Scotland must get its climate change strategy right

  • 29 Jan 2013
  • General News

By Tom Ballantine, Chair of Stop Climate Chaos Scotland

Originally published in The Scotsman

Today the Scottish Government will publish its second climate change action plan.

The plan will set out how Scotland will reduce its greenhouse gas emissions between now and 2027. After the considerable setback and embarrassment of last year, when the government missed the first legally binding target to reduce Scotland’s emissions, this action plan is a must-seize opportunity to get us back on track.

In 2009, in response to the voice of the Scottish people, the Scottish Parliament unanimously passed the Scottish Climate Change Act. This legislation was not just a statement of intent but a world-leading commitment to take action to tackle climate change. Today’s plan from the Scottish Government will tell us if that promise is to be kept or broken.

If we are to get back on track, having missed our very first climate target, the new plan must be credible and transparent. The previous plan was undermined by a reliance on possible future actions to cut emissions. This time the Scottish Government must provide clarity and confidence with a firm statement of action and not a list of intentions.

The new plan must mark a step change in effort, particularly to reverse the projected growth in emissions from cars. More effort is also needed to secure warm and affordable homes for all. These are the two sectors where emissions have risen significantly over the past three decades or so, and if Scotland is serious about delivering on its climate promises, these areas will require particular effort.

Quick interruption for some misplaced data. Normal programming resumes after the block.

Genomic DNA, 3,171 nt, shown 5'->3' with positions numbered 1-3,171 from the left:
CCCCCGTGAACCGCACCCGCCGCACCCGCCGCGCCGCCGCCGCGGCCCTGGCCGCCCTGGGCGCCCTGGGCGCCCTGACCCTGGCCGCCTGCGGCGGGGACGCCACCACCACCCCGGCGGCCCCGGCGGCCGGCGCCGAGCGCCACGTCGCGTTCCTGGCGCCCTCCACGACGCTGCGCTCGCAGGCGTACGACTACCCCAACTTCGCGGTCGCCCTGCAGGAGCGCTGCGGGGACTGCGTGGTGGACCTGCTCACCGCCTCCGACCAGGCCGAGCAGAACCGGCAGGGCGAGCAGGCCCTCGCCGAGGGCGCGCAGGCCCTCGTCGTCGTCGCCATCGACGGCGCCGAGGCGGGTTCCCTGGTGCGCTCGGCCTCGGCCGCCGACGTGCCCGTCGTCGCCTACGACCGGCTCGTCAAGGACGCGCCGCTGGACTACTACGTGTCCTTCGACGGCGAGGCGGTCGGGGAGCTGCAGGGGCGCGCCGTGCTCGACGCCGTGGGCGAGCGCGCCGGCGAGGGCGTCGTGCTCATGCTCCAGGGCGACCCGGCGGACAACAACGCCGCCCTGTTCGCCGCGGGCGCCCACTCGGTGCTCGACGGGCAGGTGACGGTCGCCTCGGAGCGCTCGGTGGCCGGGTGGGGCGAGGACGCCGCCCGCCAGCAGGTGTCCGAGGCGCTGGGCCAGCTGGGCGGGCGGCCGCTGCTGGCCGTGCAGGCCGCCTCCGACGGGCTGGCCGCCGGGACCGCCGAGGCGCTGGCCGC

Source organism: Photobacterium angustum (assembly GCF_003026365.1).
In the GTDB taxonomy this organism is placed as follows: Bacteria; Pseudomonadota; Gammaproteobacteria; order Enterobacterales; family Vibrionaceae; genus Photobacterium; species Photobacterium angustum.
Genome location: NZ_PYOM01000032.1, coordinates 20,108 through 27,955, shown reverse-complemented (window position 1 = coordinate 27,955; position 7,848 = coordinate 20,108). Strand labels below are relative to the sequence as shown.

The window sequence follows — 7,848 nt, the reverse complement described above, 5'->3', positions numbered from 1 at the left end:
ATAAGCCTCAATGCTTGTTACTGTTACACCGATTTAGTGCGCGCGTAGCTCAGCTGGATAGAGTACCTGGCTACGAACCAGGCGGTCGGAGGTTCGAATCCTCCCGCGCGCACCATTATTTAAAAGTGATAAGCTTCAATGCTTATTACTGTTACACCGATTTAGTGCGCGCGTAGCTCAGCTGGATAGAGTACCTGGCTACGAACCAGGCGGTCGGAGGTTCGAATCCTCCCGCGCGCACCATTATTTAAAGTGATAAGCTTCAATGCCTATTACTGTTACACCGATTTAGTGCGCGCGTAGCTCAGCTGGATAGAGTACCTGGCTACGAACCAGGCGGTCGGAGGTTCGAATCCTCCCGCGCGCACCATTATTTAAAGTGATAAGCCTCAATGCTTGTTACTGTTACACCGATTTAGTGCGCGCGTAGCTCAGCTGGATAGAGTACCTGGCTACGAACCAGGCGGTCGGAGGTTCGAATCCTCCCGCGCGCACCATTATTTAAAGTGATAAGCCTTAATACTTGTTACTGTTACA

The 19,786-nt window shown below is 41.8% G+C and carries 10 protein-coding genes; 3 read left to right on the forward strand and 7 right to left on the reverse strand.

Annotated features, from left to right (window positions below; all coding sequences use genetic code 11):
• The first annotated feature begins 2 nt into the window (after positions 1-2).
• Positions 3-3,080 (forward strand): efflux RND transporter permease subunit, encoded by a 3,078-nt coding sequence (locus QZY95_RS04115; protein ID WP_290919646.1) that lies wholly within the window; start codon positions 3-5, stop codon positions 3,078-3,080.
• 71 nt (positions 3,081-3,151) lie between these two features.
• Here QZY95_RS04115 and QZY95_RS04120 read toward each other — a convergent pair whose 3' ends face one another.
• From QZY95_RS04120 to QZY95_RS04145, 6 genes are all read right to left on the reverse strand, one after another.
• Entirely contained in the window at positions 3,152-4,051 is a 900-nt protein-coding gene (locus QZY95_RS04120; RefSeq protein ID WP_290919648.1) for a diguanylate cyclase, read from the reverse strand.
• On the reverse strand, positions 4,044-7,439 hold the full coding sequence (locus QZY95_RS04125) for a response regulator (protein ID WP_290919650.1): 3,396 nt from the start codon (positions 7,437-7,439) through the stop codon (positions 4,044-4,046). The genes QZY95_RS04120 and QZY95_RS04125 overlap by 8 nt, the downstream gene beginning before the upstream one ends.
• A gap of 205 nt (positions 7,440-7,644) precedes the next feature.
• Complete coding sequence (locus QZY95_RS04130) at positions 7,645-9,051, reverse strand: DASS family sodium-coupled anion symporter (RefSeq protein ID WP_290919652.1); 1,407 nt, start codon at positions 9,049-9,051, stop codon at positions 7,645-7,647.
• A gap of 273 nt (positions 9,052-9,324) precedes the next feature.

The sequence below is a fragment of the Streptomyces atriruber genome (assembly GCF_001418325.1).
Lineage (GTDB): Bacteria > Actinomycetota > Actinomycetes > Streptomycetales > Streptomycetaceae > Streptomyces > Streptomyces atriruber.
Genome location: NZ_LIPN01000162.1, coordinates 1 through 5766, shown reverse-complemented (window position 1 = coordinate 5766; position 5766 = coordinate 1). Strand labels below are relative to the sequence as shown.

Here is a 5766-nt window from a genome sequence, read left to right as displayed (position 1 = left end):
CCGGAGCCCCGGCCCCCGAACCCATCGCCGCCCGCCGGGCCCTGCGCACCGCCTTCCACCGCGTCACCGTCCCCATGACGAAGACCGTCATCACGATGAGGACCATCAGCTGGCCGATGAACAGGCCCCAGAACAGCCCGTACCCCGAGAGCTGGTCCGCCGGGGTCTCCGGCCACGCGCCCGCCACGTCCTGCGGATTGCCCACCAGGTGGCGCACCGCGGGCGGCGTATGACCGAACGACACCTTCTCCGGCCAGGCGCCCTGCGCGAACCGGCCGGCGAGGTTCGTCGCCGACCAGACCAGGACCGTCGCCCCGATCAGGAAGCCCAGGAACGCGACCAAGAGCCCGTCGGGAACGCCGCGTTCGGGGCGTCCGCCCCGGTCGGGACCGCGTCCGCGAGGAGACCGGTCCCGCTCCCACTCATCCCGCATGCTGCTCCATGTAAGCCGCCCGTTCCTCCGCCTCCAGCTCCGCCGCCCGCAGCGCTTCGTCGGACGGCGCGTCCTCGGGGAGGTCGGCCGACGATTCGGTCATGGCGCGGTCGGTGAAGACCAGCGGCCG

In October last year, people from across Scotland came to Holyrood to meet with their MSPs about the need for more action to reduce Scotland’s emissions. Today’s plan will tell us if their voices have been heard.

This plan could and should be a blueprint for a fairer, greener and healthier Scotland – a Scotland embracing the opportunities of a truly low-carbon economy. It could be a plan others would admire, a world-leading plan to follow a world-leading piece of legislation. This plan could ensure Scotland meets its commitments on climate change. We could all be proud of that.